By ALEX CREVAR ( The New York Times )
FOR a solid week storms saturated Bucharest. On the first day of relief, I put away my foul weather gear, joined the young, chicly dressed Romanians who had just emerged on Calea Victoriei, the city's main artery, and set out to enjoy the architectural treasure chest that is the Romanian capital.
As the sun burned through the clouds that fall afternoon, the city's cultural influences - outlined in the worn neo-Classical, Art Nouveau and blocky Communist-era structures - were revealed. Within these old buildings, many of them recently renovated, stores like Max Mara and Escada are continually sprouting, helping to transform Bucharest's image as Communist hangover to that of a steadily modernizing city hoping to be the capital of a European Union nation as early as January 2007.
It was hard to believe that I was standing at the former nexus of an ironfisted regime that in the 1980's was arguably closer to North Korea's brand of Communism than to the Eastern Bloc's. Less difficult to imagine was Bucharest's earlier history, dating back to the turn of the 20th century when the city was known as the Paris of the East because of its affection for everything French - from food to fashion to architecture.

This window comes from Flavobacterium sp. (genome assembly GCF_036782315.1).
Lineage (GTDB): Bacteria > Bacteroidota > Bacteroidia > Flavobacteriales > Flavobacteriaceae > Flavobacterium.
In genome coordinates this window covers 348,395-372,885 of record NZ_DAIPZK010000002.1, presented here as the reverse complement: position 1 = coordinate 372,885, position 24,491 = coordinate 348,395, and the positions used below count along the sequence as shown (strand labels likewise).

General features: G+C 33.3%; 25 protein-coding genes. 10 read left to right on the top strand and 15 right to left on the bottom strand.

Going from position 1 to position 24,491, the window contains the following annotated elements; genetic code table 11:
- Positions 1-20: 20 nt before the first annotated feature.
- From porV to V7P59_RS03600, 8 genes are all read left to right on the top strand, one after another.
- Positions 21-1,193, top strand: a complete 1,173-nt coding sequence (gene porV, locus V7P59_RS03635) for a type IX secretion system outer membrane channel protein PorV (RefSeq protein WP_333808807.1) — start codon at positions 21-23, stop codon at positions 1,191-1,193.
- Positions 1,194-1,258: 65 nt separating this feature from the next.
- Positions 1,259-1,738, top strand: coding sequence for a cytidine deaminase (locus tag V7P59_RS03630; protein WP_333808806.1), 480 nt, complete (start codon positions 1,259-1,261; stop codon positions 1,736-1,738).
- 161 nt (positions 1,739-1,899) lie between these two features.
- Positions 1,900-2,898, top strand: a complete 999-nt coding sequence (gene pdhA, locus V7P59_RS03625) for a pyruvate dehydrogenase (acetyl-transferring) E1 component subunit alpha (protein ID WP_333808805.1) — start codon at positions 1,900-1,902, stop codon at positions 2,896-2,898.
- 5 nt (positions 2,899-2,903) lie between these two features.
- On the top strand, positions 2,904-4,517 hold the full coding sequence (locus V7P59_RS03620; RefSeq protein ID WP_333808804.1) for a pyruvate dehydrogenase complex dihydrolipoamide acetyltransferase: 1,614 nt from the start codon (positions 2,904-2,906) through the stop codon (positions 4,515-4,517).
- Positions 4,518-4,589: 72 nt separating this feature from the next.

Now Bucharest is redefining itself again, and in the process, it is fast becoming an intriguing alternative destination in Europe. In the last year alone, there has been a 24 percent increase in tourism from the United States, according to the national tourist office in New York. And though the city has a ways to go before its rough edges are smoothed out, the anticipation of what the future might bring is palpable.
This impression could be said to exist to a lesser extent all over Eastern Europe. But this isn't Pragueor Budapest. Bucharest is deep in the Balkans and the end of Communism wasn't facilitated by a velvet revolution. When Nicolae Ceausescu, Romania's megalomaniacal dictator, was ousted in 1989, the cost was around 1,000 lives. The dictator himself was hunted down and shot.
Perhaps no place in Bucharest, population 2.1 million, represents the hope of what change may bring than the city's historic center: a mostly neglected collection of streets in an area of town long overdue for a revitalization plan that will be carried out by the end of 2006, according to Bucharest's mayor, Adriean Videanu. It is known locally as Lipscani because Lipscani Street, its east-west axis, acts as its anchor. Some Romanians call the area the Lipscani ruins.